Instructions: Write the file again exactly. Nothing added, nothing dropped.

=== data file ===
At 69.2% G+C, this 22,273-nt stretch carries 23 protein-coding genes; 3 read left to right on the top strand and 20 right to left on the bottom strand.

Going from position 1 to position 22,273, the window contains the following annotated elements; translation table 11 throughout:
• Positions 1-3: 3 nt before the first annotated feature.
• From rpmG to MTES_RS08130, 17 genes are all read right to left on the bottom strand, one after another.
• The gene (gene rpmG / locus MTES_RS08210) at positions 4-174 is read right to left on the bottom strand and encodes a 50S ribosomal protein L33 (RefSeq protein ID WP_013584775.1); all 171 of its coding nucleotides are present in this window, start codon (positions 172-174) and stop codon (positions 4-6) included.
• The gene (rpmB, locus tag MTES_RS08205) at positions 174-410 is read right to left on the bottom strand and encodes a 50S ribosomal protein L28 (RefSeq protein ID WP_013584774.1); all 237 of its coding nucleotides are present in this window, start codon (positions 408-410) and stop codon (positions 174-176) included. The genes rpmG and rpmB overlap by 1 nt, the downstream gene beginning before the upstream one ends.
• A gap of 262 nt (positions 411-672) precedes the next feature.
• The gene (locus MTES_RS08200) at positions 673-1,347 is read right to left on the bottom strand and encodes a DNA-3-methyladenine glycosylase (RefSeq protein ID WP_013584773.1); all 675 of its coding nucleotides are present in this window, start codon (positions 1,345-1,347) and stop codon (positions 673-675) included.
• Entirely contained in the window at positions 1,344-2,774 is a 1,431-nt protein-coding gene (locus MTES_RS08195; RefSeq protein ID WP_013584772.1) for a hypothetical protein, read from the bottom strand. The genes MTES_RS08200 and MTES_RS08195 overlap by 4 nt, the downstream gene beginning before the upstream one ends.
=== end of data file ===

At 69.2% G+C, this 22,273-nt stretch carries 23 protein-coding genes; 3 read left to right on the top strand and 20 right to left on the bottom strand.

Going from position 1 to position 22,273, the window contains the following annotated elements; translation table 11 throughout:
• Positions 1-3: 3 nt before the first annotated feature.
• From rpmG to MTES_RS08130, 17 genes are all read right to left on the bottom strand, one after another.
• The gene (gene rpmG / locus MTES_RS08210) at positions 4-174 is read right to left on the bottom strand and encodes a 50S ribosomal protein L33 (RefSeq protein ID WP_013584775.1); all 171 of its coding nucleotides are present in this window, start codon (positions 172-174) and stop codon (positions 4-6) included.
• The gene (rpmB, locus tag MTES_RS08205) at positions 174-410 is read right to left on the bottom strand and encodes a 50S ribosomal protein L28 (RefSeq protein ID WP_013584774.1); all 237 of its coding nucleotides are present in this window, start codon (positions 408-410) and stop codon (positions 174-176) included. The genes rpmG and rpmB overlap by 1 nt, the downstream gene beginning before the upstream one ends.
• A gap of 262 nt (positions 411-672) precedes the next feature.
• The gene (locus MTES_RS08200) at positions 673-1,347 is read right to left on the bottom strand and encodes a DNA-3-methyladenine glycosylase (RefSeq protein ID WP_013584773.1); all 675 of its coding nucleotides are present in this window, start codon (positions 1,345-1,347) and stop codon (positions 673-675) included.
• Entirely contained in the window at positions 1,344-2,774 is a 1,431-nt protein-coding gene (locus MTES_RS08195; RefSeq protein ID WP_013584772.1) for a hypothetical protein, read from the bottom strand. The genes MTES_RS08200 and MTES_RS08195 overlap by 4 nt, the downstream gene beginning before the upstream one ends.